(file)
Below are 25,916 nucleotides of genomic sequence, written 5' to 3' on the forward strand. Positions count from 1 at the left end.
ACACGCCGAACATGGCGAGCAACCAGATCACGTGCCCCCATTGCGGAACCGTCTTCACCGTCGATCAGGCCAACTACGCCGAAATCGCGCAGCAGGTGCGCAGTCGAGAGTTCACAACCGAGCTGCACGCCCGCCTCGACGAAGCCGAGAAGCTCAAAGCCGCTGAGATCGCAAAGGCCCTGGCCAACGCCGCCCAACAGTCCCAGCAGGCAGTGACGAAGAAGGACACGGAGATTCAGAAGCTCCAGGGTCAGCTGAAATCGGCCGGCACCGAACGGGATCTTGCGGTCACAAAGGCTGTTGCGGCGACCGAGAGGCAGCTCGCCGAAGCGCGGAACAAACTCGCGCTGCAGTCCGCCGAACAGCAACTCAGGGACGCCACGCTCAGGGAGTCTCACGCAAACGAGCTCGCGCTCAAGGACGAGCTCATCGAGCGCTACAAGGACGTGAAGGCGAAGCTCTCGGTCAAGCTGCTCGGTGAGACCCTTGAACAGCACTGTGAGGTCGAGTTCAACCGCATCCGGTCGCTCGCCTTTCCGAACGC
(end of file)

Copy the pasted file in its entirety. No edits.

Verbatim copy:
Below are 25,916 nucleotides of genomic sequence, written 5' to 3' on the forward strand. Positions count from 1 at the left end.
ACACGCCGAACATGGCGAGCAACCAGATCACGTGCCCCCATTGCGGAACCGTCTTCACCGTCGATCAGGCCAACTACGCCGAAATCGCGCAGCAGGTGCGCAGTCGAGAGTTCACAACCGAGCTGCACGCCCGCCTCGACGAAGCCGAGAAGCTCAAAGCCGCTGAGATCGCAAAGGCCCTGGCCAACGCCGCCCAACAGTCCCAGCAGGCAGTGACGAAGAAGGACACGGAGATTCAGAAGCTCCAGGGTCAGCTGAAATCGGCCGGCACCGAACGGGATCTTGCGGTCACAAAGGCTGTTGCGGCGACCGAGAGGCAGCTCGCCGAAGCGCGGAACAAACTCGCGCTGCAGTCCGCCGAACAGCAACTCAGGGACGCCACGCTCAGGGAGTCTCACGCAAACGAGCTCGCGCTCAAGGACGAGCTCATCGAGCGCTACAAGGACGTGAAGGCGAAGCTCTCGGTCAAGCTGCTCGGTGAGACCCTTGAACAGCACTGTGAGGTCGAGTTCAACCGCATCCGGTCGCTCGCCTTTCCGAACGC